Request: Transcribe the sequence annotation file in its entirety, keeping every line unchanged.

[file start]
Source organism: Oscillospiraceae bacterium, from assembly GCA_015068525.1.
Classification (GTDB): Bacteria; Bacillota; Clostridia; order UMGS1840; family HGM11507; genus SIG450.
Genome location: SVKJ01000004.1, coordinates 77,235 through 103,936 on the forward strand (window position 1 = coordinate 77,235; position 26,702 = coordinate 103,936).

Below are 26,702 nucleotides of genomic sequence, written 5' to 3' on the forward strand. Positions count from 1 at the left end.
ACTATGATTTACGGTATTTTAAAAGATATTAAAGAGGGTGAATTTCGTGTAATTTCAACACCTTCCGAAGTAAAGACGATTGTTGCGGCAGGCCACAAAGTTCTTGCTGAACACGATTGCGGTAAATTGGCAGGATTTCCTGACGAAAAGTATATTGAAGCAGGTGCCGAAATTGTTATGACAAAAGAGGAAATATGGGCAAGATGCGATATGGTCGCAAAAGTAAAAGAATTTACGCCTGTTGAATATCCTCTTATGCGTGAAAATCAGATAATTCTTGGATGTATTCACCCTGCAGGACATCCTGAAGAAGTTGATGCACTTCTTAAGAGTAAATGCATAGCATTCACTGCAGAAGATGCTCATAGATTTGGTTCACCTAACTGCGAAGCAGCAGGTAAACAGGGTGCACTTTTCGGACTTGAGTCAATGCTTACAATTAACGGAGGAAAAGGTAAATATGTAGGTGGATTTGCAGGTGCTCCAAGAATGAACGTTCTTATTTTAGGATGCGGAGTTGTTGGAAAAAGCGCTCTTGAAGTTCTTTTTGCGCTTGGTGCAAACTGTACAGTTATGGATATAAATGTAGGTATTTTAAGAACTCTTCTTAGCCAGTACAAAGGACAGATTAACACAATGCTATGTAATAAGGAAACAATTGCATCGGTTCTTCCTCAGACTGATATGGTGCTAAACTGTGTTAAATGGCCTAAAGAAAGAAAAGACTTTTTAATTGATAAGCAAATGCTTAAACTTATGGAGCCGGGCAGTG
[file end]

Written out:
Source organism: Oscillospiraceae bacterium, from assembly GCA_015068525.1.
Classification (GTDB): Bacteria; Bacillota; Clostridia; order UMGS1840; family HGM11507; genus SIG450.
Genome location: SVKJ01000004.1, coordinates 77,235 through 103,936 on the forward strand (window position 1 = coordinate 77,235; position 26,702 = coordinate 103,936).

Below are 26,702 nucleotides of genomic sequence, written 5' to 3' on the forward strand. Positions count from 1 at the left end.
ACTATGATTTACGGTATTTTAAAAGATATTAAAGAGGGTGAATTTCGTGTAATTTCAACACCTTCCGAAGTAAAGACGATTGTTGCGGCAGGCCACAAAGTTCTTGCTGAACACGATTGCGGTAAATTGGCAGGATTTCCTGACGAAAAGTATATTGAAGCAGGTGCCGAAATTGTTATGACAAAAGAGGAAATATGGGCAAGATGCGATATGGTCGCAAAAGTAAAAGAATTTACGCCTGTTGAATATCCTCTTATGCGTGAAAATCAGATAATTCTTGGATGTATTCACCCTGCAGGACATCCTGAAGAAGTTGATGCACTTCTTAAGAGTAAATGCATAGCATTCACTGCAGAAGATGCTCATAGATTTGGTTCACCTAACTGCGAAGCAGCAGGTAAACAGGGTGCACTTTTCGGACTTGAGTCAATGCTTACAATTAACGGAGGAAAAGGTAAATATGTAGGTGGATTTGCAGGTGCTCCAAGAATGAACGTTCTTATTTTAGGATGCGGAGTTGTTGGAAAAAGCGCTCTTGAAGTTCTTTTTGCGCTTGGTGCAAACTGTACAGTTATGGATATAAATGTAGGTATTTTAAGAACTCTTCTTAGCCAGTACAAAGGACAGATTAACACAATGCTATGTAATAAGGAAACAATTGCATCGGTTCTTCCTCAGACTGATATGGTGCTAAACTGTGTTAAATGGCCTAAAGAAAGAAAAGACTTTTTAATTGATAAGCAAATGCTTAAACTTATGGAGCCGGGCAGTG